15. I believe its root is in Middle French, specifically the term razza, a word for a tribe or a clan, so from its inception it has been used to segregate. Sadly the English language has, over the centuries, had few words that can be used to describe ALL peoples, which probably says all it needs to about our role in world history. Even the word 'people' was originally segregative in origin, being used to describe a group. That's why the word 'species' is so important, because it's inclusive instead of exclusive. Anyway, that's enough talk from an etymology buff like myself. Lets get back on topic. That short film looks like it could be fun.
  16. We don't need to reclaim it because we already have a word that fulfils the exact function you're intending for it, which is 'species.' Besides, 'race' has never been synonymous with 'species' anywhere outside fantasy fiction, where it is used erroneously.
  17. Dalthalion, the term 'race' has next to no meaning in taxonomic etymology or biological theory. The correct term to use to describe precisely what you have done is 'species.' 'Race' is a dogmatic and unnecessary attempt to compartmentalise our one single shared species based on arbitrary ethnic, cultural or geographical differences. It is ultimately quite superficial and has no bearing on our mutual compatibility or our scientific status as a unified species. On a biological level race is precisely as unremarkable as two Plains Zebras or two Bengal Tigers having different patterns of stripes, or someone being ginger. Race is so unworthy of note that it isn't even used as a term when regarding any animal other than Humans. Calling us "the Human Race" is a misnomer. Race is meaningless and an unfortunate construct of our turbulent world history. It only exists in people's heads. We are the Human Species. And we are all awesome.
  18. That's because they were all designed as distinct, self-contained zones that had their own unique aura and a natural flow to their landscapes. It was long before Turbine took up their ill-advised habit of microzoning everywhere and everything lost all sense of identity.
  19. Thinking about it, if the Tolkien Estate are successful in their lawsuit then WB, Turbine and Middle-earth Enterprises could be buggered either way. They; along with every other oppressive, consumer-hating developer and publisher in the gaming industry; have been positioning their output as 'services' and not 'products' for a long time. Now that very manoeuvring and legal chicanery may be set to bite them in the backside. Either LOTRO is a service that the customer is merely allowed to access, in which case it isn't a tangible property that the customer ever owns and The Tolkien Estate wrestles the rights from them; or LOTRO is a product that the customer owns, which immediately makes a nonsense of all their draconian and unpleasant EULAs and Terms and Conditions and sets them up for about a million actions against them in the small claims courts. Half expecting them to try redefining LOTRO as a "Prodvice" or "Serduct," something that combines all the aspects of each that are most preferable to them and argue that none of the existing rules apply. Shame that won't work either, as part of the Estate's lawsuit is that they never sold the rights to any media or format that were not specifically defined at the time of sale.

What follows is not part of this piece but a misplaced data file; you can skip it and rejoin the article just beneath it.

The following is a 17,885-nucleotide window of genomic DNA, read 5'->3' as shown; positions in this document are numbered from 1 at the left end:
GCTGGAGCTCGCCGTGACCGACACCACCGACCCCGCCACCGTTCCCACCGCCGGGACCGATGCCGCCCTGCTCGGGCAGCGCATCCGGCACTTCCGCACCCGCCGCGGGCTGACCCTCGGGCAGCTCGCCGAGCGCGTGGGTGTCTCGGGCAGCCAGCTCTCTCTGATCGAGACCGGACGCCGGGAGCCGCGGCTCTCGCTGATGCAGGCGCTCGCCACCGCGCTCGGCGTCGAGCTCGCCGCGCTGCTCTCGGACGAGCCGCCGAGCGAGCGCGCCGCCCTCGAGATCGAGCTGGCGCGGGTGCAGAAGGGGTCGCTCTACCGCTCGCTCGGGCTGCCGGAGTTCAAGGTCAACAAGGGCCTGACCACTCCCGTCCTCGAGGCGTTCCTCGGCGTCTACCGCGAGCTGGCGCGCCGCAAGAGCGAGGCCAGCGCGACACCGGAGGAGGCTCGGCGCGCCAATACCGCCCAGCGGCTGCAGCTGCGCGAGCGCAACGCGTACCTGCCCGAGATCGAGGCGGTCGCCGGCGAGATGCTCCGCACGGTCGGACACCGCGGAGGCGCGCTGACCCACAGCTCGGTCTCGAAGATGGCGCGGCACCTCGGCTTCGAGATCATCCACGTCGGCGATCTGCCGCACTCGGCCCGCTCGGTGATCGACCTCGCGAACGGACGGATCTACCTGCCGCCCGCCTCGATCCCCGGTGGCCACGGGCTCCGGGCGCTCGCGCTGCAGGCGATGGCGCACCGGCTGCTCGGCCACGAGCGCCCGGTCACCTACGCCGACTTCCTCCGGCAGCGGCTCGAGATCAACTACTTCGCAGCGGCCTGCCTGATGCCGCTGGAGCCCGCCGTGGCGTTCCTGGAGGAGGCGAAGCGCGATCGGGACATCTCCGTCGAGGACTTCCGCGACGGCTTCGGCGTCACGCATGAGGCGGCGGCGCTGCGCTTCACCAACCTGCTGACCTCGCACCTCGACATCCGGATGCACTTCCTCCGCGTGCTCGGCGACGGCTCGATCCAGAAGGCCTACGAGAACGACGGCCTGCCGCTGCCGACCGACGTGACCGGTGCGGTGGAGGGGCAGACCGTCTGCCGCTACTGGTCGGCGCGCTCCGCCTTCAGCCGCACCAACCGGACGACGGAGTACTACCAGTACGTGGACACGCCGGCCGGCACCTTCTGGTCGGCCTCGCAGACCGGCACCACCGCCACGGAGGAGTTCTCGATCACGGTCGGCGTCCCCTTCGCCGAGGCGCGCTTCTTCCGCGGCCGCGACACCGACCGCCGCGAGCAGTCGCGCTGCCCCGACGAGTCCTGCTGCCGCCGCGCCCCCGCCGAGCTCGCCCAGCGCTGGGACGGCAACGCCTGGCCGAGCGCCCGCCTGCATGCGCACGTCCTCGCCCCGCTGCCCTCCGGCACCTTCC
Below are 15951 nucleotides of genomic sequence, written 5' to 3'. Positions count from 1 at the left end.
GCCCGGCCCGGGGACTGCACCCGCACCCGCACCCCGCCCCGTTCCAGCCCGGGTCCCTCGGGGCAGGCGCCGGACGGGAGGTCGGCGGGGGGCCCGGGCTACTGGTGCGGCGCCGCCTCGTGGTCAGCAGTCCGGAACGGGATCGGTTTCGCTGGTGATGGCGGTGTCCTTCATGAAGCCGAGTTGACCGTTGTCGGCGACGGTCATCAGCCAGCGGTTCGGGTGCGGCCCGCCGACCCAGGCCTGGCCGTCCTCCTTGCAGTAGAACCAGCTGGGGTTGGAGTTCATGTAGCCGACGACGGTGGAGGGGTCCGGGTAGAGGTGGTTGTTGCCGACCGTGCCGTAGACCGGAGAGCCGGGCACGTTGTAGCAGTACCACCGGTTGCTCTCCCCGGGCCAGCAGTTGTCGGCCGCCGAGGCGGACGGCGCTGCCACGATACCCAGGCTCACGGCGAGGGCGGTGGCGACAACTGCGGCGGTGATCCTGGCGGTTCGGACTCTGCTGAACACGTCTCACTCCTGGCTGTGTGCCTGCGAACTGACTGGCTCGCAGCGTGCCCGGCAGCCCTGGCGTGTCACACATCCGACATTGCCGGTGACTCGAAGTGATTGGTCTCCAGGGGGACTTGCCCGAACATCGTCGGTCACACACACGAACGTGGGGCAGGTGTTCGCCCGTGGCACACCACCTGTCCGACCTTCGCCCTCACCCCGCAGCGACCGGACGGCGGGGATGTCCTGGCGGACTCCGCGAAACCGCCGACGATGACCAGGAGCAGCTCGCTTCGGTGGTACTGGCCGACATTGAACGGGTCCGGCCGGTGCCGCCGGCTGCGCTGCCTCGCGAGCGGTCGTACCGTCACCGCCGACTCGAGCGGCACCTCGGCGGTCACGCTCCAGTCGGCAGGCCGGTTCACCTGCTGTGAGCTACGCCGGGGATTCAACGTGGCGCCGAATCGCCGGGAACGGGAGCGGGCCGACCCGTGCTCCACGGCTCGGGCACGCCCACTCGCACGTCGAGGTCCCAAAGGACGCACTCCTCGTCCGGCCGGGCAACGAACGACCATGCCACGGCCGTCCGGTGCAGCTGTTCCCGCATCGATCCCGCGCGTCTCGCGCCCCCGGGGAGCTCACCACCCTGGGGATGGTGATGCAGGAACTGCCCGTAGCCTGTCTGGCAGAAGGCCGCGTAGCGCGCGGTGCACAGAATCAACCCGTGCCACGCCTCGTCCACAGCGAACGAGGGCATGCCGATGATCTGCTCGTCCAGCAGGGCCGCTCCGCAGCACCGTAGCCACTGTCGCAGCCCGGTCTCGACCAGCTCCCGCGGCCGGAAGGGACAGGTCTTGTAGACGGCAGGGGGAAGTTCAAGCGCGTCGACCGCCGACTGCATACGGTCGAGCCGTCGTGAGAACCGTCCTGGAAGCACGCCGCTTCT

20. The ideal game you are describing sounds a lot like LOTRO before it went free to play. So you had that game for a time, before it was redeveloped away from you. Sadly, we should probably take that sort of thing as a given when dealing with MMORPGs - just because something suits us right now doesn't mean it will always be that way. Conversely and more optimistically, just because a game doesn't appeal right now doesn't mean it's not going to become an attractive proposition in the future. Just look at the turnaround that Final Fantasy 14 is currently enjoying. I've concluded that this circle of appeal-alienate-appeal is something endemic to MMORPGs as a whole. These games change more than any other, because they're designed to last longer than any other, so it's guarateeing disappointment to become attached to any of them long-term. Now I understand that I may be less likely to become invested in any of these games, but I'm also having much more fun in a wider portfolio of them. I've currently got four that I'm flitting between, and while none of them are ideal, each of them has certain specific things I like so all my preferences are represented. I get what people say about GW2 though - I played it, could understand that it was a polished, well-executed game, but something about it just seemed ...off. Took me a long time to put my finger on why, and it was its scrappy and unfocused combat, the kind that only comes about when you abandon the Holy Trinity. The Trinity is a system that works. It's an aid to design, too - having clearly defined roles and structure helps you to devise at a steady pace compelling content in which everyone has a role. The fact that Damage classes so badly outnumber all other class types in these games shows that it could stand revision though. I would be curious to see how a system would work if you eliminated exclusively DPS classes, made the third of the Trinity a Support class and spread DPS evenly between Support, Tank and Healer so that they all did damage equally in addition to their primary function. That would be an novel evolution of the Trinity that I'd be interested in experiencing. A lot of design is when knowing when it's an appropriate time for evolution and when for revolution, and I think some developers get so caught up on the revolution side of things that they forget that the Trinity is something that needs honing, not replacing. Revolution for revolution's sake just generates something as messy as the combat in GW2.